“Kids have better things to do than come to a big event,” youth minister Prentice Park commented. “Kids are looking for something deeper, more meaningful, and they’re not going to get that at a big event.” Jeremy Zach, also a youth pastor, echoed Park’s point: “In our setting, youth ministry can’t be event-based because we don’t have the budget or the space.”
Jeremy and Prentice serve neighboring churches in the Laguna Beach and Laguna Niguel communities of southern California. Both churches average about 300 in worship. Youth ministry in smaller churches like theirs relies on building personal relationships and creating space for conversations about Jesus. Reaching an always-on, technology-native generation means more than serving pimento cheese sandwiches at an after-church fellowship. Teens today deal with complex issues of identity, meaning, and the need to belong. Smaller churches can engage teenagers effectively without having to produce big events requiring huge budgets.
During an interview, Park and Zach identified five keys to reaching and keeping teenagers engaged in ministry:
1. Build relationships. While this doesn’t sound like new advice, both Park and Zach see relationships with teens as the number one key to effective youth ministry. “Kids don’t need more ‘hello’ friends,” Park noted. Building relationships is really about building trust between adult leaders and youth group members.
2. Share ministry. Zach suggested a ratio of one adult leader for every eight teens when building a youth ministry. “Students need to see adults living out their faith,” Zach said. Having a 1-to-8 adult-to-teen ratio allows adults to connect with clusters of kids. Youth ministry becomes a “network of networks” as adult sponsors get to know teenagers both individually and within their circle of friends.
3. Create safe space. Both Park and Zach hold about half their youth meetings away from the church campus so that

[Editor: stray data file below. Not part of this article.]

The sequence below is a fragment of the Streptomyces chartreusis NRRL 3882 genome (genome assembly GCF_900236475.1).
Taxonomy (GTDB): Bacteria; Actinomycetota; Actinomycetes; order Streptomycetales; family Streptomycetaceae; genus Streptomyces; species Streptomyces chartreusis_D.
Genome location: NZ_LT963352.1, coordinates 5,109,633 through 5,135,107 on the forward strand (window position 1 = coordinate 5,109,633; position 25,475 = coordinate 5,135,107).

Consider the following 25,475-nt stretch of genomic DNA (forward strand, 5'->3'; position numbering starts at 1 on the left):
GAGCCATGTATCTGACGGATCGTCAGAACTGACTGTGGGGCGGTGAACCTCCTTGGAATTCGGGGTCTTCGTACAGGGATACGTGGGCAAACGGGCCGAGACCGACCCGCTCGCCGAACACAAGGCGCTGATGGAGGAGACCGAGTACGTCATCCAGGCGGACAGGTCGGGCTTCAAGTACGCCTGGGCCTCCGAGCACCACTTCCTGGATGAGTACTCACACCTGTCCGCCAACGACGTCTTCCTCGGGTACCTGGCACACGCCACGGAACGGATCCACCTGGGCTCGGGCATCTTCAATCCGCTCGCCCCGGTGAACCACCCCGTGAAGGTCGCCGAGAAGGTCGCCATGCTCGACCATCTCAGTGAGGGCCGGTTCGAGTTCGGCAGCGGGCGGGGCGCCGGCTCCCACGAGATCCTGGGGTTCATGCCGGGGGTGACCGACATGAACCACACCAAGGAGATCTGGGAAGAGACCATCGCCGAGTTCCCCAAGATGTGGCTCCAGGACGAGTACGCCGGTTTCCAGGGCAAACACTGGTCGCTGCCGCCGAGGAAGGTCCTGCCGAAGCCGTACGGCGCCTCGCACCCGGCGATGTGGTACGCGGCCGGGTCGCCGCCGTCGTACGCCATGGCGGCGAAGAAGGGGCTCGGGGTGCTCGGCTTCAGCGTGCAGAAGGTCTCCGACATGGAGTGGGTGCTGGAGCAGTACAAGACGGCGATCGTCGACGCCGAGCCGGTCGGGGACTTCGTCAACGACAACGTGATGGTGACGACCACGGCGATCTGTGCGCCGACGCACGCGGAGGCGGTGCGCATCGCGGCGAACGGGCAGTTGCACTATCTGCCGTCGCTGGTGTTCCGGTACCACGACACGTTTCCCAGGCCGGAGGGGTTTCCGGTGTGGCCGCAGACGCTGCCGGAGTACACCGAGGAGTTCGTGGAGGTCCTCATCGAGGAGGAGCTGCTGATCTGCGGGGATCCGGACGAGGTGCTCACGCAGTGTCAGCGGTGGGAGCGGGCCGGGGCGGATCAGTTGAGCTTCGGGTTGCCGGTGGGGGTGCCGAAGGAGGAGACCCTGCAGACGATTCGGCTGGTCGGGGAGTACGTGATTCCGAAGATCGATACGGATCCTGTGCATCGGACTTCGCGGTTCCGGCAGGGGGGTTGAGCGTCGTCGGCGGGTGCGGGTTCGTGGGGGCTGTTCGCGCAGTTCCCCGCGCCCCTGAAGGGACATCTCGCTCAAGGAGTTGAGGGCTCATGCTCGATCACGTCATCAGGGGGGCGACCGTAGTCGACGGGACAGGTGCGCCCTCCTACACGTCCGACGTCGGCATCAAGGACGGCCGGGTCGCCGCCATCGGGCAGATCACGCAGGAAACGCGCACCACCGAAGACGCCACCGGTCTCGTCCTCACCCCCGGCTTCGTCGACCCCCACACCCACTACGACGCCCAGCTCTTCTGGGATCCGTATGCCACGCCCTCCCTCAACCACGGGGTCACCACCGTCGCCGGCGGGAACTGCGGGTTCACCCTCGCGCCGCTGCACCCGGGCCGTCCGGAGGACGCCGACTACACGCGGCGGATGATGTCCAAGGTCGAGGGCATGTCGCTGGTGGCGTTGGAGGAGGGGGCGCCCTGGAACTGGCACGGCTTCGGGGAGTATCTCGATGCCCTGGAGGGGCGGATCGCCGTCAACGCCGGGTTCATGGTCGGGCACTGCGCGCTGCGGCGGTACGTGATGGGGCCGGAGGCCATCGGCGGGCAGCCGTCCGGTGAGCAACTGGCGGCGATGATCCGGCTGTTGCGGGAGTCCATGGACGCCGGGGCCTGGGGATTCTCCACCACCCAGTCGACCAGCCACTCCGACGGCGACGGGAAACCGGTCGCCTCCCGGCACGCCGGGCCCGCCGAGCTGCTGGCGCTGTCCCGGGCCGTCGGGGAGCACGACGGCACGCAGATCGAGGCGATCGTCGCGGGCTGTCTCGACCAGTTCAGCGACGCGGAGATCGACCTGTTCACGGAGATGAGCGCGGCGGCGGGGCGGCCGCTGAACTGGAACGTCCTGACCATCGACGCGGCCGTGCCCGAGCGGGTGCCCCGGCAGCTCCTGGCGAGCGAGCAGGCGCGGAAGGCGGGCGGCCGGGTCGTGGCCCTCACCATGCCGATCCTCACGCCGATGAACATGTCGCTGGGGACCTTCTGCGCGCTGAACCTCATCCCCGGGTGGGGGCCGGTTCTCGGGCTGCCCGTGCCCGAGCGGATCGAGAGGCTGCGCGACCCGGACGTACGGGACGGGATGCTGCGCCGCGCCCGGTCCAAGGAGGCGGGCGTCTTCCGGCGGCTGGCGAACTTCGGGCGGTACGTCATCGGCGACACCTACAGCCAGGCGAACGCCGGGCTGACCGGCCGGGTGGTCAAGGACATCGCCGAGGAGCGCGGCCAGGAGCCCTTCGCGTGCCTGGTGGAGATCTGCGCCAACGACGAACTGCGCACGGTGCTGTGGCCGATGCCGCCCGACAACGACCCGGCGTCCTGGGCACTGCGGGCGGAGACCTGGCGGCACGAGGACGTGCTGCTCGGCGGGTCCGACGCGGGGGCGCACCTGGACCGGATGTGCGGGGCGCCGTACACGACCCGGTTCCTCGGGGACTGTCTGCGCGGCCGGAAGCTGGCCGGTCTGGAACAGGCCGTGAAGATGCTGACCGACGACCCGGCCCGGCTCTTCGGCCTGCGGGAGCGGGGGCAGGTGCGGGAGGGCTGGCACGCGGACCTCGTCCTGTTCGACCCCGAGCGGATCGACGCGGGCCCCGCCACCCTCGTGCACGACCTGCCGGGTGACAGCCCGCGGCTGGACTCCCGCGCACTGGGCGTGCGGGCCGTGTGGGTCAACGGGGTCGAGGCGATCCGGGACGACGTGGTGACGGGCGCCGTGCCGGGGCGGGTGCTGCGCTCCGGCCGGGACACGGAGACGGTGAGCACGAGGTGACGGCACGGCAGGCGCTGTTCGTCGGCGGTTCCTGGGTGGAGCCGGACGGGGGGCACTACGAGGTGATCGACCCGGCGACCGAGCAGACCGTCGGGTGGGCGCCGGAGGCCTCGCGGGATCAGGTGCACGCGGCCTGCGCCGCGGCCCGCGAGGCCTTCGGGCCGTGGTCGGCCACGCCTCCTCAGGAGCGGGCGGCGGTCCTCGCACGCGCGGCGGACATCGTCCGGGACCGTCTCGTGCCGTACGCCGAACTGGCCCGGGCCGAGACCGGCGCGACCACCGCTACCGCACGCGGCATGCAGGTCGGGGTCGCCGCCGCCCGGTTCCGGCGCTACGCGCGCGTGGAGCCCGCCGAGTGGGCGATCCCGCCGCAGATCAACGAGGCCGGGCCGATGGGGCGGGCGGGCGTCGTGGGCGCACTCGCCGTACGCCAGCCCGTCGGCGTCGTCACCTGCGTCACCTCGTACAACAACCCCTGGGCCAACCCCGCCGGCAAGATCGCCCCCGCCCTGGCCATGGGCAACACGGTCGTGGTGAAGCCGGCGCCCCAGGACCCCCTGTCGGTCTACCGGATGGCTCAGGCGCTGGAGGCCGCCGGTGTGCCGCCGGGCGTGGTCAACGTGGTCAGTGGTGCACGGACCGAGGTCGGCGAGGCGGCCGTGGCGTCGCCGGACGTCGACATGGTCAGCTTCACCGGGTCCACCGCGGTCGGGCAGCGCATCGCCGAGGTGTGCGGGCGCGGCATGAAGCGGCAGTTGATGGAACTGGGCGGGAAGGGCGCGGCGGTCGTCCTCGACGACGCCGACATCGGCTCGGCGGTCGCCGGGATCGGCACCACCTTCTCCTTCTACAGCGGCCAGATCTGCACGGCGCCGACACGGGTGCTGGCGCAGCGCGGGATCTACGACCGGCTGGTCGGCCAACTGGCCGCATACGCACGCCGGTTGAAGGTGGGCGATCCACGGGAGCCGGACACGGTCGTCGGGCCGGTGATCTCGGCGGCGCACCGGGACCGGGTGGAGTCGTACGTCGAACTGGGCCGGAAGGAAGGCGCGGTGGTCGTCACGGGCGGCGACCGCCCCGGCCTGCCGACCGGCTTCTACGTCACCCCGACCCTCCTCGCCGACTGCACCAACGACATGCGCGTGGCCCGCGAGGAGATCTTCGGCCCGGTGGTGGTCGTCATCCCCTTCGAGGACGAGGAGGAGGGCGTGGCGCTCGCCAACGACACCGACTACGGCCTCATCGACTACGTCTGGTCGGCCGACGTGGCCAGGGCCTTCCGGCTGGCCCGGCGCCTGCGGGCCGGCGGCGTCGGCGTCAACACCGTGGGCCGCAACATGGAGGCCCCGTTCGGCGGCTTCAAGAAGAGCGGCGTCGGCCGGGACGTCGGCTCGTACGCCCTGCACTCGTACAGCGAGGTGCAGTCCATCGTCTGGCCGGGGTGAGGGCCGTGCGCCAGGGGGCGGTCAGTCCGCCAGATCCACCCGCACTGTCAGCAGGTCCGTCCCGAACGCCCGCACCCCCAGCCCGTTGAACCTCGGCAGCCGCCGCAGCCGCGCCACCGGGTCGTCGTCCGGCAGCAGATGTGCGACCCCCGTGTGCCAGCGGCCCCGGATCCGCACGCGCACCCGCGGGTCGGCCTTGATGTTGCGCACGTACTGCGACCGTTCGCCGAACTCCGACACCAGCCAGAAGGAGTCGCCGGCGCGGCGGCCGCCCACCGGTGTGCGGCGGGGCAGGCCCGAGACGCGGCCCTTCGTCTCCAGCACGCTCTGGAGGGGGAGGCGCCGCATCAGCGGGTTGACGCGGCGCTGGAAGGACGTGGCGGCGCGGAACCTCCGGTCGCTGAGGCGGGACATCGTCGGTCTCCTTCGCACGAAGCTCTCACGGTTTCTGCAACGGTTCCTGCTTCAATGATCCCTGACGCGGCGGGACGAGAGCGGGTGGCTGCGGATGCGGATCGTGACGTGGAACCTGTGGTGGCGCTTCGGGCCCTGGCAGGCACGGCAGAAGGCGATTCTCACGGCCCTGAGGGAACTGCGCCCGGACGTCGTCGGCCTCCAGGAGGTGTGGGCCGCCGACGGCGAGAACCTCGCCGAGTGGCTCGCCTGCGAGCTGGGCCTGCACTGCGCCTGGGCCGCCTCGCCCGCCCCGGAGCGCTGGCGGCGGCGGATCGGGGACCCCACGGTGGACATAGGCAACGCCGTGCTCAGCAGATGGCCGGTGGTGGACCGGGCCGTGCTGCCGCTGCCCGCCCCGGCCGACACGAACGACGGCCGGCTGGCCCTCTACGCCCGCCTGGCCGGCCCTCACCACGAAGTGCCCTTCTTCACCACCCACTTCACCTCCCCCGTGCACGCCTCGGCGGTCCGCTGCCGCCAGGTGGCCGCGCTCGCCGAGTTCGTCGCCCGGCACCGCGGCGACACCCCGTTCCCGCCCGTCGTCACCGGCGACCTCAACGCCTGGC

Continue reading “5 Keys to Transformational Youth Ministry”
Our youth ministry took another blow this week. Word trickled back to me that one of our families with young teens has found another church “where there are more kids.” I’ve been here 4 years this month, and this is at least the fourth time this has happened. We have never had more than a half-dozen kids at any one time, and they didn’t all come at the same time, so we’re struggling with how a small church creates a youth ministry.
I don’t blame parents with teens for wanting their kids to be in a dynamic youth group. Debbie and I met at our church youth group when we were young teens. We didn’t attend a huge church, but our youth group had about 20-25 regulars. Several high school were represented in the group, so church was a place where we saw kids we didn’t see at school. Out of our youth group several of us made commitments to full-time vocational ministry. So, I understand the importance and impact of youth ministry on the lives of kids.
One of the realities of small church is you can’t be all things to all people. There are some needs we can’t meet. Right now, youth ministry is one of those. But, we don’t quit trying. This Sunday we honor our high school graduates — both of them. But, for the two kids graduating, this is a big deal to them, and we’re delighted to share in this significant milestone.
While we can’t compete with larger churches, we can still care for the families and kids we have. That’s our role right now, as we dream of ways to reach families with teens in the future. How about your youth ministry? Do you face the same challenges, and if so, how are you addressing them? I’m sure many small-church pastors and leaders would like to hear your story.
I just returned from a meeting of community leaders and agencies that work with children and youth in our community. About 18 people were there including the superintendents of both the city and county schools, and representatives from Social Services, Community Action, Habitat for Humanity, our local community college, Boys and Girls Club leadership, Big Brothers/Big Sisters, and others.